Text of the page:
It goes on, but I stop there. If Jax sees this, it will gut him. It will hurt him. It will cut him. He will bleed. I’m bleeding for him now. This is not an innocent poem. I swallow the cotton in my throat and try to breathe. Suddenly, I just need to breathe. I need air. I grab the lightweight jacket I brought with me and pull it on, hurrying toward the bedroom. I need to think. I need to figure out what to do now. What do I even say to Jax? I need to think before he gets back. I need to think before he returns.
I rush through the castle, and I hurry down the stairs, desperate to get out of the confinement of these walls. Desperate to escape the place where Hunter died, perhaps at my father’s hand. I’m suffocating in my father’s crimes. I all but trip on my way downstairs to the back door, but once I’m there, I yank open the door and explode into the chilly morning air.
When I’m outside, I find myself in the center of an atrium and right in front of me is a set of concrete steps. I hurry down the stairs and find myself walking toward the ocean, saltwater lifting in the air and falling on my lips and tongue. The same way it had last night on that landing, but I don’t let myself fall down that rabbit hole. I love the ocean, and the way it seems to speak with every crashing wave. I need it to speak to me. I need it to tell me what happened here and how to make this right.
My father wanted this castle. My brother wants this castle. This is where Hunter died. This is where he was murdered because I now believe Jax and Brody are right; I believe Hunter was murdered.
I start replaying the journal entries, looking for answers, and when I look up, I’m at a dead end. I can see the ocean below, but I can’t get to it. A sound behind me jolts me, and heart lurching, I whirl around as a bird flies out of a bush. I let out a breath of momentary relief followed by unease. It feels like I’m not alone anymore.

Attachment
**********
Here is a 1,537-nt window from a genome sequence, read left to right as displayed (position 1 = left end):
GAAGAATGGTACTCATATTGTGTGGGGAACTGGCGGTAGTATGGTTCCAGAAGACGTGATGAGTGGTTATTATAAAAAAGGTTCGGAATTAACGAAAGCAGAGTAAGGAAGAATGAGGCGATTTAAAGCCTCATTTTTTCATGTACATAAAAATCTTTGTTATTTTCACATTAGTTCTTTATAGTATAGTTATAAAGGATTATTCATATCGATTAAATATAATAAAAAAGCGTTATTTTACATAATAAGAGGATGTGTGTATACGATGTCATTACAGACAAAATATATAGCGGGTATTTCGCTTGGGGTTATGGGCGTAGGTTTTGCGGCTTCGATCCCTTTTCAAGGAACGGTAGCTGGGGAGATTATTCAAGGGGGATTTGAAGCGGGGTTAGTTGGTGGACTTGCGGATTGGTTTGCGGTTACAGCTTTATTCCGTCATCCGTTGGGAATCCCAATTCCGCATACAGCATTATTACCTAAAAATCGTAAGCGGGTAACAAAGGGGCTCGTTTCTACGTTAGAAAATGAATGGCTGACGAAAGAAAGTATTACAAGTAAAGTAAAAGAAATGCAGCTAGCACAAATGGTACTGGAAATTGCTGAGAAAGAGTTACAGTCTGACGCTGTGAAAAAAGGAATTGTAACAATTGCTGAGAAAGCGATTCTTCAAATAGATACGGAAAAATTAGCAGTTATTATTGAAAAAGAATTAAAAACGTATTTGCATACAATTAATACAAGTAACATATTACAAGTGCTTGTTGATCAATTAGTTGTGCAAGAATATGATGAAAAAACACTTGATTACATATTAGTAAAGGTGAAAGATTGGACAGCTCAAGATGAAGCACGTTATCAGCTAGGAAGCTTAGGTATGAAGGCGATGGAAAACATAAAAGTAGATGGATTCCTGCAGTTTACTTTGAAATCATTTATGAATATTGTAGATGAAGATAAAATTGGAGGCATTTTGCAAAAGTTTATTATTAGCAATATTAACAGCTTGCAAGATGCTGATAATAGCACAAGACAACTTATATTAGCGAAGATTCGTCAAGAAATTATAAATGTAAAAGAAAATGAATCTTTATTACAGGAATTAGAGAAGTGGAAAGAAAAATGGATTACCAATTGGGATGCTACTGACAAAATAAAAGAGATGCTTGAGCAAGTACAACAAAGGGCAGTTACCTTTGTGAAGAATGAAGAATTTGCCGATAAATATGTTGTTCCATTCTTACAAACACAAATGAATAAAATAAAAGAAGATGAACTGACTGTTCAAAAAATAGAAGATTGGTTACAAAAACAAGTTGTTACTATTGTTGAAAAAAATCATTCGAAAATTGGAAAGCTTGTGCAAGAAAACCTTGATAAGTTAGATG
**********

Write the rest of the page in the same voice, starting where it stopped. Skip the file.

I wasn’t worried about taking a walk in broad daylight, not when Brody’s been removed from the property and Savage’s team is here. And, of course, my family seems to be the villain of this story, but my brother wouldn’t hurt me. However, there was that list of everyone my father had investigated. I have no idea what my father did to those people. None of us know what’s really going on. This walk was like trusting my father: foolish.
I pull my phone from my pocket to call Jax, but I find no signal. I need to go back to the castle and do so now.
I make the call, and when I hang up, I do so with the certainty that I’ve done what has to be done. I’ve protected my family. I’ve protected Emma. I text Savage: I need to see you. Meet me at my tower. I wait for a reply that doesn’t come, and decide with Savage there’s no telling what he’ll do and when he’ll do it; he may just show up there. Pocketing my phone, exit the library, and head back to the front of the office, where I find the man himself arguing with Jill.
“You can’t just put cameras up wherever you please,” Jill argues. “This is a historic structure.”
“Not much of a history buff there, ma’am,” he says. “I live in the present year of 2019. And in 2019, you don’t have an army to guard this castle. You have me. We’re putting up the cameras.”
It’s then that Jill notices my approach and turns her appeal on me. “He wants to put up cameras.”
“Then let him put up cameras,” I say.
Savage cuts her off. “Will be just fine. We aren’t two-year-olds playing with hammers. We’re men. Real fucking men who know how to get the job done, no matter what that job may be. And you, woman, need to back off and let me be a damn man.”
“Do you know how arrogant and caveman-like that sounds?”
“Ask me if I fucking care.”
Jill looks at me. “Are you going to let him talk to me like that?”
I glance at Savage, a message in my look. He scrubs his jaw. “I’m sorry for cursing, but we’re putting up the fucking cameras. Now.” He grabs a walkie-talkie on his belt. “You have cellphone coverage issues out here, too,” he replies. “Another reason for the cameras, of which we have many this morning alone. Are we a go?”
“Yes,” I say, which draws a scowl and a sound of disgust from Jill.